Why Smart Companies Must Tread
Carefully With Algorithms

April 2018


We are living in an age of algorithms and Artificial Intelligence (AI), with rapid advancements in data analytics and cognitive technologies enabling rich and unprecedented insights into 21st century problem solving. As the Internet of Things becomes reality — with digital technologies embedded in almost every aspect of everyday life — these algorithms promise huge breakthroughs across fields such as business, science, medicine, transportation, housing and government.

Artificial intelligence is “one of the most important things that humanity is working on,” says Google CEO Sundar Pichai. “It’s more profound than ... electricity or fire.” DJ Patil, former chief data scientist for the U.S. government, says, “We have to remember these algorithms and these techniques are going to be the way we’re going to solve cancer. This is how we’re going to cure the next form of diseases.” Artificial intelligence will also help address global challenges such as climate change and world hunger, experts say.

At the same time, alarms are sounding about possible negative societal impacts of algorithms and artificial intelligence. As more and more companies deploy data-driven technology to target advertisements to potential customers, recruit new employees and offer loans and mortgages, research shows algorithms can bring about unintended, discriminatory outcomes. Journalists, researchers, data scientists and developers are beginning to uncover the dangerously massive scope of potential harm that can be inflicted on people who already face systematic marginalization due to their race, gender, age, class, sexuality, ability, or zip code.


Responsible businesses must step up to participate in policy dialogues, advocate for values-based industry practices and help set and implement technical standards that promote long-term, sustainable, and equitable economic solutions. Shareholder engagement is essential to ensure they do. Investors can be key players in encouraging companies to assess and address the potential impacts of algorithms before they are deployed. The purpose of this report is to highlight the critical issues and challenges posed by the race to score gains in the marketplace through the unseen hands of algorithms and AI.

Bias is a critical concern. It’s without question that big data invites discrimination, but when companies lack transparency and clear insight into the full impact of algorithms, it is often difficult to pinpoint precisely how. Without fully understanding the impact of algorithms, says Kate Crawford, co-founder of the AI Now Institute at New York University and a Principal Researcher at Microsoft Research New York, the danger is that “algorithmic flaws aren’t easily discoverable: How would a woman know to apply for a job she never saw advertised? How might a black community learn that it were being overpoliced by software?”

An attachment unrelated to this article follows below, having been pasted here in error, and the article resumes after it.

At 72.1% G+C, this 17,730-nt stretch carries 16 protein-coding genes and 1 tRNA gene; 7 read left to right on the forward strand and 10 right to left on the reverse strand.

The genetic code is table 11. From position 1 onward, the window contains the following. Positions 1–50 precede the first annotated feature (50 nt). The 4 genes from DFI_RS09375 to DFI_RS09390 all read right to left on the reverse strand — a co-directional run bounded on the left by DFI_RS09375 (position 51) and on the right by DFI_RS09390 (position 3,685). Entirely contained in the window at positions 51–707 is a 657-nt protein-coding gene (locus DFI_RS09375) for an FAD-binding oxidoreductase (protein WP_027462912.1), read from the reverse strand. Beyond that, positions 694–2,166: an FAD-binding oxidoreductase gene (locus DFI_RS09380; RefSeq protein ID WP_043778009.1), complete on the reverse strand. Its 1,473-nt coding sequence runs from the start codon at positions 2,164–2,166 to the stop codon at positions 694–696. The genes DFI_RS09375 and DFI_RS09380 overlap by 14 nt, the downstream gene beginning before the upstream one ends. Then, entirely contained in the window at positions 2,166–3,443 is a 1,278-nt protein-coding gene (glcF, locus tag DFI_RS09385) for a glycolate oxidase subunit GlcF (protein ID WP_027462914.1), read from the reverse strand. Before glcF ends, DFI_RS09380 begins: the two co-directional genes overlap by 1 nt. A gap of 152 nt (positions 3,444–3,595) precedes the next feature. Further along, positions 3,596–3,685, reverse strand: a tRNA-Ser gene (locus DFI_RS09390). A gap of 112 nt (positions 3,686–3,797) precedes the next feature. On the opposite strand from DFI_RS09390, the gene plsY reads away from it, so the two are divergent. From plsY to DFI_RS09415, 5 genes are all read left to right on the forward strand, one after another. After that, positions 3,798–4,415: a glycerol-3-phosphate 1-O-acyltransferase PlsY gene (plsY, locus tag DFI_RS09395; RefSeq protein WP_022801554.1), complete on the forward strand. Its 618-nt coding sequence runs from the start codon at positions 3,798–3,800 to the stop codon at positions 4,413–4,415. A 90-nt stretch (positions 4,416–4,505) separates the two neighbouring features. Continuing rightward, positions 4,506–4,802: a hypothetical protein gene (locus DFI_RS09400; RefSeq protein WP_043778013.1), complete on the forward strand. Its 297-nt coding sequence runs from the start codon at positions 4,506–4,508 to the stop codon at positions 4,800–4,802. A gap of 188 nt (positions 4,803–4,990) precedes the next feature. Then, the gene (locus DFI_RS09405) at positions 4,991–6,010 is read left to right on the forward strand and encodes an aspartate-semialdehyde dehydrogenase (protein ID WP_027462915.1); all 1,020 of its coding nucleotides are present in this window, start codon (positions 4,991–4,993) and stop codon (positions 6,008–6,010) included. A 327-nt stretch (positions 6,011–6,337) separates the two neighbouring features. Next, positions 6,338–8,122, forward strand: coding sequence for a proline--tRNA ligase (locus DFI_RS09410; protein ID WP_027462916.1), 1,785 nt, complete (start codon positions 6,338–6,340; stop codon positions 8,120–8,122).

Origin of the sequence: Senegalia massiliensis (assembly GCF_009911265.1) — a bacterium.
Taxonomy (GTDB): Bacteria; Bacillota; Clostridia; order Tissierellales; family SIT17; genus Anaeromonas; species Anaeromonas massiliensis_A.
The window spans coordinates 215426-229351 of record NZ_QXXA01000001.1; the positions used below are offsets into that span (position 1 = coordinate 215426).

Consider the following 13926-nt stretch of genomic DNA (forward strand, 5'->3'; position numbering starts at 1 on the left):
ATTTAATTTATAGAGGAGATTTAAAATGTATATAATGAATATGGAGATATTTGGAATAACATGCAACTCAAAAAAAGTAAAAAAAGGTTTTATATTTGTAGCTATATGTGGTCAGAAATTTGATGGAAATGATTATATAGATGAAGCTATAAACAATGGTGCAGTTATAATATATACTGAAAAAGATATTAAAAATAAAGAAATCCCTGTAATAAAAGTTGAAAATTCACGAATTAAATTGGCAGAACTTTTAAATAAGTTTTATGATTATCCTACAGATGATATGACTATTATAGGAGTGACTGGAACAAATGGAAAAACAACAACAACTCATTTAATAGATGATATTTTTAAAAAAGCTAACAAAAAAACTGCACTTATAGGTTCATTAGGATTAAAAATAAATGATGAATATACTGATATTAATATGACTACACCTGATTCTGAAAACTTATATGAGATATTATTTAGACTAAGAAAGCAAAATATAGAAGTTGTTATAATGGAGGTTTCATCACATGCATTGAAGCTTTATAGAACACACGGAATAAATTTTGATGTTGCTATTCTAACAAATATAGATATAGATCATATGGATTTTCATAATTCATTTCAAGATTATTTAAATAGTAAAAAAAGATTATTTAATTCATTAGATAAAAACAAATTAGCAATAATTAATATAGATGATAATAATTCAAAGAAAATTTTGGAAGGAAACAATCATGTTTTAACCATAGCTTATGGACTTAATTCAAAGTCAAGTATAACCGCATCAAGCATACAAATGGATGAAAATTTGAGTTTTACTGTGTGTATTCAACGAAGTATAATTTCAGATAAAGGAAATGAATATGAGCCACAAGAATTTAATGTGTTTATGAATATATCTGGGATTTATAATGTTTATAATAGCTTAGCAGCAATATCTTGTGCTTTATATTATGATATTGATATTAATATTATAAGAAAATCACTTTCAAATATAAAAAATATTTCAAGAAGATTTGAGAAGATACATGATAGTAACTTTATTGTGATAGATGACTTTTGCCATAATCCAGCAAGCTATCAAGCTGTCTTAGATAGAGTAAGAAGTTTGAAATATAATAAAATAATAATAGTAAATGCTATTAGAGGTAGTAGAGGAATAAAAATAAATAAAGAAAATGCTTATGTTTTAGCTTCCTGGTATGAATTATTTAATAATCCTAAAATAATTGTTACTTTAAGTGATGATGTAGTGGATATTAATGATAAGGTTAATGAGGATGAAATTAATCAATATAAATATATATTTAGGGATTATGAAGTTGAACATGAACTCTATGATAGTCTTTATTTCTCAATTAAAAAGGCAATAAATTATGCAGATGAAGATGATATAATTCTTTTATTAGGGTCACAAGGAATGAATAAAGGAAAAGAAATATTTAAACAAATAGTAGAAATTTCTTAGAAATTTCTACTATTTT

When algorithms learn to replicate the existing patterns of bias in society, companies face significant legal, financial and reputational risk. “Given the potential for such long-term negative implications, it’s imperative that algorithmic risks be appropriately and effectively managed,” the consulting firm Deloitte warned in a recent report. On the positive side, organizations that employ “a risk-aware mind-set will have an opportunity to use algorithms to lead in the marketplace, better navigate the regulatory environment, and disrupt their industries through innovation.”

How can companies and organizations ensure that their use of AI helps build a future that is fair, just and ethical?

Step one in that process may be to adapt the kinds of risk assessment tools that are already routinely used in most large organizations to gauge and manage conventional business risks. Algorithmic risks often don’t show up in these assessments, according to a 2017 report by Deloitte, because of “the complexity, unpredictability, and proprietary nature of algorithms, as well as the lack of standards in this space.”

According to Deloitte, corporate managers and boards should ask themselves:

  • Does your organization have a handle on where algorithms are deployed?
  • Have you evaluated the potential impact if they function improperly?
  • Does senior management understand the need to manage algorithmic risks?
  • Is there a clearly established governance structure for overseeing the risks from algorithms?
  • Is a program in place to manage these risks? If so, are you continuously enhancing the program as technologies and requirements evolve?

In another report, the consulting firm McKinsey & Company likens business users seeking to avoid harmful applications of algorithms to health-conscious consumers who must study literature on nutrition and read labels in order to avoid excess calories, harmful additives, or dangerous allergens.